Schools that expect kids to learn

Myriam Marquez

April 10, 1991|By Myriam Marquez

CATHOLIC SCHOOLS often are held up as models for producing well-behaved and studious kids.

Yet many of the teaching techniques used by some Catholic schools -- drilling math lessons into students through memorization instead of discussion and analysis, for instance -- went out years ago in public schools. Memorization doesn't teach students to think on their own, the experts point out.

So why are students in Catholic schools scoring better on federal government tests -- in reading, math, social studies and, yes, even science -- than their public school counterparts?

The Wall Street Journal recently went to Scranton, Pa., schools to find out the answer. It discovered what many people had suspected all along. Aside from the obvious socioeconomic reasons -- that parents expect more from their children when they pay tuition and that most students in these schools come from families in which parents are generally better educated and want the same for their children -- there's a very simple reason for Catholic schools' success:

L They concentrate on the basics and expect children to learn.

Having attended both public and Catholic schools, I can attest to the difference in expectations. The difference was homework. Catholic schools not only give you a lot more of it, but they also bring parents in for a "talk" if you're not doing it. They don't wait for a child to be on the verge of failing to notify parents.

That hands-on approach seems to be missing in public schools. It's not that public school teachers are somehow inferior to those in Catholic schools. It's just that public school teachers, especially those in inner-city schools, are having to deal in crisis situations in the classroom that should have been handled years earlier.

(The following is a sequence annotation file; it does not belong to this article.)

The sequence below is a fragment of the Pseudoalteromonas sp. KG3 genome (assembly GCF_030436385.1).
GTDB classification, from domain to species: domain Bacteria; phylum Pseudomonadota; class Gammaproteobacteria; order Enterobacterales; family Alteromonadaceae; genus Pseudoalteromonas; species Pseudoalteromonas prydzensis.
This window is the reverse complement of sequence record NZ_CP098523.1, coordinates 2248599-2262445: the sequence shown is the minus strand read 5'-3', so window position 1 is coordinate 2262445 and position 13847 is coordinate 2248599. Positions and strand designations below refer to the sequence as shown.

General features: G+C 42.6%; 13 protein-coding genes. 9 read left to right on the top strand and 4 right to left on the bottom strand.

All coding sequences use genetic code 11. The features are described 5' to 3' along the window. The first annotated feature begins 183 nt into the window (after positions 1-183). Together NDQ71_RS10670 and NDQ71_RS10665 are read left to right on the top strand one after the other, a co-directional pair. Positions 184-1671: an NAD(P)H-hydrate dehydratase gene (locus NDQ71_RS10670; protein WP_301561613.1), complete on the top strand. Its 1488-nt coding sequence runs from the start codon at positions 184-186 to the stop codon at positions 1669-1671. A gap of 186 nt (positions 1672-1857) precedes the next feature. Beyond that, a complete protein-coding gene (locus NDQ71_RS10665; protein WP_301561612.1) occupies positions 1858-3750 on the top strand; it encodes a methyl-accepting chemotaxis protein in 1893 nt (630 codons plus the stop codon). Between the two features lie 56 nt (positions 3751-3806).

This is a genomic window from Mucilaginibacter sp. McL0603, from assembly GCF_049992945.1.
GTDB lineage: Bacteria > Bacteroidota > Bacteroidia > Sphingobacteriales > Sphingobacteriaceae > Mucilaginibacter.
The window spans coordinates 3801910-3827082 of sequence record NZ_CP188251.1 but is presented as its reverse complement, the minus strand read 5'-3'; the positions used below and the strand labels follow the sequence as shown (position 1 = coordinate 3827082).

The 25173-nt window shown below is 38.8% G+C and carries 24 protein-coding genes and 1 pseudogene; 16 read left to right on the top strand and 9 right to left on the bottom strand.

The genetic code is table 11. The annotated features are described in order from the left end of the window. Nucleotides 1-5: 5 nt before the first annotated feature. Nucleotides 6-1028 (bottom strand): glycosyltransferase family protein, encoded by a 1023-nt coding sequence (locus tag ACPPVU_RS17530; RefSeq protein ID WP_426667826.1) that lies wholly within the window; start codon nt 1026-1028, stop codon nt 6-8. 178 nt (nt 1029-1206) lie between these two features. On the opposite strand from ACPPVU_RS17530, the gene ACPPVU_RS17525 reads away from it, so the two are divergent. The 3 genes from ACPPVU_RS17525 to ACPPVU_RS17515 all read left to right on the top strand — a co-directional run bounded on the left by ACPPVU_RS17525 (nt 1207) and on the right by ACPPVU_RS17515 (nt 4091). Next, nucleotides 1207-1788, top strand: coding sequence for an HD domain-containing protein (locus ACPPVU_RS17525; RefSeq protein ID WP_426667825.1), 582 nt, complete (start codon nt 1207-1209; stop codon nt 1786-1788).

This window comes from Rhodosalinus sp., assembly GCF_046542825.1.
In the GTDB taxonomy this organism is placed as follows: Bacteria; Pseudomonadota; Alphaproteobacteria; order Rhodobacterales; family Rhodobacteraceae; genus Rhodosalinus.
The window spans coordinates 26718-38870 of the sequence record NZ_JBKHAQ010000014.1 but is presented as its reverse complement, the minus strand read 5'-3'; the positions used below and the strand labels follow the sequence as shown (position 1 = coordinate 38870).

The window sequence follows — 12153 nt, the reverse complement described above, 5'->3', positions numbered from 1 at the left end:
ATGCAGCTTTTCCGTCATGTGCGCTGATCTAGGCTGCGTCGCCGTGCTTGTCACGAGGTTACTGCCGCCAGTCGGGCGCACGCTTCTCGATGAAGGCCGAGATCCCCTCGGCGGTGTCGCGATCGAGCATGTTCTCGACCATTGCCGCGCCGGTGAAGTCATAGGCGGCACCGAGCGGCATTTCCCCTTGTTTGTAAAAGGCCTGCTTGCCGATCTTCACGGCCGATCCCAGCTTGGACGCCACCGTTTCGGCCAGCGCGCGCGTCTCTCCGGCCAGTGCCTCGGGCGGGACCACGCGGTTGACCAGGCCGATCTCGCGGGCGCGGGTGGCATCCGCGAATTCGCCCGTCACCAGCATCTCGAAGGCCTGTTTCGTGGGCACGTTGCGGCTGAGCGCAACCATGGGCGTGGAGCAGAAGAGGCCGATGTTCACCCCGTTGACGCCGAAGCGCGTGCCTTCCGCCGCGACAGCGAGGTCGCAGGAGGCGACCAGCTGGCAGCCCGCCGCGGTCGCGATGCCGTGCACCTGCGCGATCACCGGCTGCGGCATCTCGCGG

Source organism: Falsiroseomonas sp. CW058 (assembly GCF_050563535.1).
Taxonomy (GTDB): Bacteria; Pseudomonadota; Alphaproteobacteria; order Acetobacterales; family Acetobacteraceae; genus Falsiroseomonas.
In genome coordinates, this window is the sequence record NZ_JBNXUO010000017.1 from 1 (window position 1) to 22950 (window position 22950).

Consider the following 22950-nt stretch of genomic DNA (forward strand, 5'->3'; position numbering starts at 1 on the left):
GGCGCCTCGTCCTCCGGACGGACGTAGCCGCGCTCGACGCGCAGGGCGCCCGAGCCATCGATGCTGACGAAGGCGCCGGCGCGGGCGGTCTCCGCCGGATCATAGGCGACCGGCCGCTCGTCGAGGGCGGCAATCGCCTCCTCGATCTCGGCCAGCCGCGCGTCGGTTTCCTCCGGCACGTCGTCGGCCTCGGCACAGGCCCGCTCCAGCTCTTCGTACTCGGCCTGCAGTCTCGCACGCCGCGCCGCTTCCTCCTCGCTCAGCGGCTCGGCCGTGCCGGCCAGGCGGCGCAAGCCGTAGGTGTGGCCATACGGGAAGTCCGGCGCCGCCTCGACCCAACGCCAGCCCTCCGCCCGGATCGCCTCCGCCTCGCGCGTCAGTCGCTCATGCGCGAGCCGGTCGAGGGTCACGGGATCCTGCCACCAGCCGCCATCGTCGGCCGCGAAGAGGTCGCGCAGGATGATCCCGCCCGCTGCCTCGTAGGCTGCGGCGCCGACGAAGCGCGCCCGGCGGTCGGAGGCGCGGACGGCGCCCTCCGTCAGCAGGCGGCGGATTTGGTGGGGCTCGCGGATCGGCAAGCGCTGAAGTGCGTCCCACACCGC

These teachers have to take up a lot of class time solely to instill order on those kids who have behavioral problems. And that constant disruption leaves average students -- the ones who are quietly waiting to be inspired by all those neat, new teaching techniques touted by public schools -- to learn the three R's almost by divine intervention.

Certainly Catholic schools aren't perfect. Outside of a few foreign languages, they don't offer many electives, compared with public schools, and usually no vocational education for kids who want to learn a trade or special education for children with learning disabilities.

But public school educators are realizing that despite those imperfections, Catholic schools have strengths that can be copied. And they are run much cheaper than public schools; their administration staff is minimal. The concentration is on the teachers' having smaller classes and keeping to lessons that stress reading, writing and mathematics before jumping into broader topics.

The direction comes more from the classroom than from a huge bureaucracy.

The Florida Legislature is now wrestling with giving more authority to local schools and making them accountable for any changes. This would give teachers, parents and local businesspeople more say on how to improve their neighborhood schools without having to go to the county school board for every little thing.

But what would this do to the kids who are already having learning problems? Public schools now have many special programs to help these children learn. Would those programs be among the ones tossed out by local decisions?

I would hope not, but some of these programs may well not be needed. Interestingly, a recent study by the Rand Corp. found that kids in New York's inner city who come from impoverished backgrounds are learning more when they go to Catholic schools, which don't offer those "special" programs.

What Catholic schools do require is parental responsibility. Public schools should expect it as well.

Myriam Marquez is a columnist for the Orlando (Fla.) Sentinel.

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